IM a “Key” in eCRM – Study
Updated · Mar 11, 2002
Want to generate more sales from an e-commerce site? Beef up your electronic customer relationship management (eCRM), according to a new survey by eCRM provider KANA
Key findings of the survey include:
The survey illustrates “the growing need for eCRM solutions that are highly flexible and scalable to meet ever-increasing consumer demands,” KANA said. Key elements to help companies respond faster to their customers include fast, high-volume, intelligent and automated instant messaging, e-mail and Web request management, according to the company.
“Consumers are putting pressure on organizations to provide faster customer care across all points of contact, and those companies that can meet this demand have a real competitive advantage in the marketplace,” said Bud Michael, executive vice president of products and marketing for KANA.
InstantMessagingPlanet notes that KANA has a vested interest in the survey’s results, as it has its iCARE integrated eCRM suite. KANA itself conducted the survey, and asked 200 consumers for their opinions on a cross section purchases they’ve made in both online and offline environments. KANA said it wanted to find reactions to customer service independent of channel, including offline interaction, phone, e-mail, Web chat or online self-service.
A recent study by Jupiter Media Metrix — cited by KANA — said the number of companies responding in a timely manner to customer service e-mails hit an all-time low of 22%. Although on-line customers expect a response to their e-mail inquiry within 48 hours, very few companies within retail, travel and financial services were able to achieve this level of service, Jupiter added.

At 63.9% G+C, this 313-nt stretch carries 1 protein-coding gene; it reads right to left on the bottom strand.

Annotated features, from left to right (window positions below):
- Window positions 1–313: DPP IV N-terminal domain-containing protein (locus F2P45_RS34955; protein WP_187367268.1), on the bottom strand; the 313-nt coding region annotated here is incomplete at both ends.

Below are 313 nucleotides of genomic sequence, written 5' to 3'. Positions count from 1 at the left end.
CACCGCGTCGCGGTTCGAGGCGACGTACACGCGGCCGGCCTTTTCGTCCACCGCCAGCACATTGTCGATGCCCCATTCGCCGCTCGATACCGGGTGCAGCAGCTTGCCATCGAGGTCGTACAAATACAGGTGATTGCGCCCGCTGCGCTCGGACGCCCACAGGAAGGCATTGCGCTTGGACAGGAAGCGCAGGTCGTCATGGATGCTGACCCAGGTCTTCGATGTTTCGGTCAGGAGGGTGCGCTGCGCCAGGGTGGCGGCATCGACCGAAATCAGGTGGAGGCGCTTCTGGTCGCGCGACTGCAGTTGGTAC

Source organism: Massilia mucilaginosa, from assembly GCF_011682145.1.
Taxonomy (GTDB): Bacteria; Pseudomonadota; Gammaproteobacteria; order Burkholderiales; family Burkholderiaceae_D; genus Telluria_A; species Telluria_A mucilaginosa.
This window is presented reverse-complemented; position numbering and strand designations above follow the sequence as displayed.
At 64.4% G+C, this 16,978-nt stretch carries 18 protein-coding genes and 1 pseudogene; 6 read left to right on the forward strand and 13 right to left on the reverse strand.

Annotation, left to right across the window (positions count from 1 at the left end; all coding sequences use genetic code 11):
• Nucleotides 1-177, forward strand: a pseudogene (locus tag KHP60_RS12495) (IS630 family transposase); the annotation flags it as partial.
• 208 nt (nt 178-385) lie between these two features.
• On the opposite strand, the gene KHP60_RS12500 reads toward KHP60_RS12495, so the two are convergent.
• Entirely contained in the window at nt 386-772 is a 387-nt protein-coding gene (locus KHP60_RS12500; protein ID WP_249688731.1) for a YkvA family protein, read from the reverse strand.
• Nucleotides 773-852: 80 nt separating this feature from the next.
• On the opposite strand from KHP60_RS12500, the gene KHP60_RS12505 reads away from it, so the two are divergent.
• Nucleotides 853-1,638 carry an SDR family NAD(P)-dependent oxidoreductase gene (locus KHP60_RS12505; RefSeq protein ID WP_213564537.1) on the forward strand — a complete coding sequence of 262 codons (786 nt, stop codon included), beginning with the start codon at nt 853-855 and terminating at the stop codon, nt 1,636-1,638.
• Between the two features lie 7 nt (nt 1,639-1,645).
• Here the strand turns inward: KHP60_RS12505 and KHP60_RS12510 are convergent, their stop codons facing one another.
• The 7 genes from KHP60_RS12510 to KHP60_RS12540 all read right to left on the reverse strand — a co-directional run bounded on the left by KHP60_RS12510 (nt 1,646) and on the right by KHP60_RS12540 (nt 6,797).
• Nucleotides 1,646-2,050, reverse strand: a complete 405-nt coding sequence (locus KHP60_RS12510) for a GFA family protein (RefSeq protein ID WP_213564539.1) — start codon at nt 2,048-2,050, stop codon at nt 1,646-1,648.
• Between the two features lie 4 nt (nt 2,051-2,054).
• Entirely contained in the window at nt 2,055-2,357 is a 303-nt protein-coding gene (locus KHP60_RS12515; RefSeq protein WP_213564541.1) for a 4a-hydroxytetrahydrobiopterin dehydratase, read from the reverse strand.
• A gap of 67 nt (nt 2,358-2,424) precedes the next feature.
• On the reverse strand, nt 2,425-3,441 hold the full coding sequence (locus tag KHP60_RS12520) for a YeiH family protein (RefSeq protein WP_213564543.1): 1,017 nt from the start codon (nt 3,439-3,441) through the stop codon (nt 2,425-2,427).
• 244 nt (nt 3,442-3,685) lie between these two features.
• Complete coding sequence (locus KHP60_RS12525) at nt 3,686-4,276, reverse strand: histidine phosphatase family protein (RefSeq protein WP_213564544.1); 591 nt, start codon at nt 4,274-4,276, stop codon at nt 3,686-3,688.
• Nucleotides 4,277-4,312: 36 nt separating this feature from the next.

Meantime, one gets the sense that companies are pouring money into CRM applications they’re not sure how to use. Research by Gartner found that 40% of enterprises that have already installed CRM solutions will rethink them, with an emphasis on balancing privacy with increasing pressure to support personalization.
“Adequately addressing privacy concerns will be a top business priority. This is going to require rethinking of how information is gathered, how customers can access and control that data and how enterprises can safeguard it from parties that might want it but shouldn’t have it. Legislation will force this anyway, but in 2002, customers are increasingly going to be demanding it,” said Scott Nelson, vice president and research area director for Gartner.
Gartner found that current economic conditions caused enterprises to scale back their CRM initiatives and shift their CRM projects’ goals from revenue enhancement to cost reduction. Through 2002, Gartner expects there will be a return to tactical projects that will hurt the large suite vendors and breathe new life into the best-of-breed players, but only temporarily. In the end, enterprises will gravitate to the large suite solutions.
“One change in 2002 is that much-needed, large-scale CRM successes will begin to emerge. Many enterprises have very quietly overhauled their dealings with their customers, and in 2002, we will see their case studies come to market,” Nelson said. “This will provide the validation this space requires, and in the end, maybe the most important event in CRM this year. As the big ‘wins’ emerge, the rest of the industry will gain the justification they need to sell this business strategy to skeptical management.”
To this point, enterprises have focused mainly on the technology aspects of CRM, but Gartner analysts expect that in 2002, enterprises will worry more about how to ensure that the entire workforce can use these tools effectively, how to institutionalize best practices and how to export high levels of customer support to their extended enterprise, including partners and affiliates. Gartner also expects to see new vendors emerging in this area, offering both software and services to assist enterprises in handling this difficult problem.